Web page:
|Systematic (IUPAC) name|
|Pregnancy cat.||B2 (AU) C (US)|
|Legal status||℞-only (U.S.), POM (UK)|
|Bioavailability||70 to 80%|
|Protein binding||70 to 90%|
|Metabolism||Hepatic (mostly CYP2E1-mediated)|
|Half-life||20 to 30 hours|
|ATC code||D10 J04|
|Mol. mass||248.302 gmol-1|
| (what is this?)
Dapsone (diamino-diphenyl sulfone) is an antibacterial most commonly used in combination with rifampicin and clofazimine as multidrug therapy (MDT) for the treatment of Mycobacterium leprae infections (leprosy). It is also second-line treatment for prophylaxis (prevention) against Pneumocystis pneumonia (PCP) caused by Pneumocystis jirovecii (formerly P. carinii) in HIV patients in whom CD4 counts are below 200/mm3.
Dapsone is an odorless white to creamy-white crystalline powder with a slightly bitter taste, used in combination with pyrimethamine in the treatment of malaria. Dapsone is commercially available in both topical and oral formulations. Topical dapsone is available in a 5% gel formulation that is sold under the brand name Aczone and is produced by Allergan. Oral dapsone is also available but is less commonly used than other sulfonamide antibiotics, many of which have a lower incidence of adverse effects.
In the early 20th century, the German chemist Paul Ehrlich was developing theories of selective toxicity based largely on the ability of certain dyes to kill microbes. Gerhard Domagk, who would later win a Nobel Prize for his efforts, made a major breakthrough in 1932 with the discovery of the antibacterial prontosil red (sulfonamidochrysoidine). Further investigation into the involved chemicals opened the way to sulfa drug and sulfone therapy, first with the discovery of sulfanilamide, the active agent of prontosil, by Daniel Bovet and his team at Pasteur Institute (1935), then with of dapsone independently by Ernest Fourneau in France and Gladwin Buttle in United-Kingdom.
As an antibacterial, dapsone inhibits bacterial synthesis of dihydrofolic acid, via competition with para-aminobenzoate for the active site of dihydropteroate synthetase. Though structurally distinct from dapsone, the sulfonamide group of antibacterial drugs also work in this way.
When used for the treatment of skin conditions in which bacteria do not have a role, the mechanism or action of dapsone is not well understood. Dapsone has anti-inflammatory and immunomodulatory effects, which are thought to come from the drug's blockade of myeloperoxidase. This is thought to be its mechanism of action in treating dermatitis herpetiformis.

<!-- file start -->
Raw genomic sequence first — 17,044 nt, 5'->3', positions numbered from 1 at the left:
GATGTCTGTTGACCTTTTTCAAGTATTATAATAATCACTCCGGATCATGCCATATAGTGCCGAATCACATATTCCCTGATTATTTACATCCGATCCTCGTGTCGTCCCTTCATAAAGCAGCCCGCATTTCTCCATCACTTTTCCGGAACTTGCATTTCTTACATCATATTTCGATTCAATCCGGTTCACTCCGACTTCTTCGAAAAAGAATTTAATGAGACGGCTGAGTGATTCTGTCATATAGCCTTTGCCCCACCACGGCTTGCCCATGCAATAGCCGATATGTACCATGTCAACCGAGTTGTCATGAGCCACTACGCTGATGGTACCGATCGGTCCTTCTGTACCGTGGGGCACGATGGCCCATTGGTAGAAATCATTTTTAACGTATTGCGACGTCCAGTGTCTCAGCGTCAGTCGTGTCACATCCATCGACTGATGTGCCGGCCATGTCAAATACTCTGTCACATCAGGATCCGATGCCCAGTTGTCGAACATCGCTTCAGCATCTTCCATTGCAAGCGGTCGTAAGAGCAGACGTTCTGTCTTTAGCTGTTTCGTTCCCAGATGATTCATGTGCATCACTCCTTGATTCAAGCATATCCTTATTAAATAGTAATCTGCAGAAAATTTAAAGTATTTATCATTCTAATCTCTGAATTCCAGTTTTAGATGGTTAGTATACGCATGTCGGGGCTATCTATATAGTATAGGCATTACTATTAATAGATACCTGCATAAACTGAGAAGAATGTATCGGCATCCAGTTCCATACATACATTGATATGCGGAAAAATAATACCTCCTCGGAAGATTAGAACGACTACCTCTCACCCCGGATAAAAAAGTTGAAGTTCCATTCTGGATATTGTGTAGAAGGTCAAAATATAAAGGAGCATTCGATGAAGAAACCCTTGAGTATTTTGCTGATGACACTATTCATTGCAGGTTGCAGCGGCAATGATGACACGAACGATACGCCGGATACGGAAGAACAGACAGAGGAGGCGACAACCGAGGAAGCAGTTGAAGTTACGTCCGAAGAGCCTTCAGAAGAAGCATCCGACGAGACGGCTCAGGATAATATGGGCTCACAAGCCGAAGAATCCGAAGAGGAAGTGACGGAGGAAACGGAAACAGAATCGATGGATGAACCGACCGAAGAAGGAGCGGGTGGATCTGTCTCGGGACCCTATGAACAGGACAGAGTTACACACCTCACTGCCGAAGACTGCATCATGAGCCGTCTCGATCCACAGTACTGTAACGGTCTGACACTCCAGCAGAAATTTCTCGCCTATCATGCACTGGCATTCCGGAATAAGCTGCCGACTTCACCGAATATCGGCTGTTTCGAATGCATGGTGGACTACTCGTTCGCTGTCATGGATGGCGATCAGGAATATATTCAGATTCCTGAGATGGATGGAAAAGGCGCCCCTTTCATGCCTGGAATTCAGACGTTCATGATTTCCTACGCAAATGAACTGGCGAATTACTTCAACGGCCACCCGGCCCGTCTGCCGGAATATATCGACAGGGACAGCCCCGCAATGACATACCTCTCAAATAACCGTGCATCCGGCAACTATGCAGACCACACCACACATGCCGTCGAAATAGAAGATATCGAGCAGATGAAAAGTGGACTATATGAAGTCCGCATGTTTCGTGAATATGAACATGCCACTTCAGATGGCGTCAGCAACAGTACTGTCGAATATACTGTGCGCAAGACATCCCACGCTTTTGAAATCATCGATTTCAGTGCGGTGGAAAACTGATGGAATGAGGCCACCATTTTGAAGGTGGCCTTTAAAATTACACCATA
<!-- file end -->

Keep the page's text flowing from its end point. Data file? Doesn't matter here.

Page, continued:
As part of the respiratory burst that neutrophils use to kill bacteria, myeloperoxidase converts hydrogen peroxide (H2O2) into hypochlorous acid (HOCl). HOCl is the most potent oxidant generated by neutrophils, and can cause significant tissue damage during inflammation. Dapsone arrests myeloperoxidase in an inactive intermediate form, reversibly inhibiting the enzyme. This prevents accumulation of hypochlorous acid, and reduces tissue damage during inflammation.
Though dapsone is an anti-inflammatory agent and not a steroid, it does not fit the usual definition of an NSAID. By definition, NSAIDs block cyclo-oxygenase as their primary mechanism of action, which dapsone does not do.
Dapsone was first synthesized by Fromm and Wittmann in 1908. 4,4'-Dinitrodiphenyl sulfide was oxidized to the sulfone in a solution of potassium dichromate, glacial acetic acid, and sulfuric acid. The nitro- groups on the sulfone were reduced with tin and concentrated hydrochloric acid, and the free base obtained by treatment with an alkali:
As well as being used in leprosy, dapsone can also be used to treat mucous membrane pemphigoid, (an autoimmune blistering disease of skin and mucous membranes), dermatitis herpetiformis and Linear immunoglobulin A dermatosis, (both blistering skin diseases that are effectively treated with a long-time treatment with dapsone), and other skin conditions including lichen planus. Dapsone is also used in the treatment of pyostomatitis vegetans, an oral manifestation of inflammatory bowel disease, commonly seen in patients with ulcerative colitis.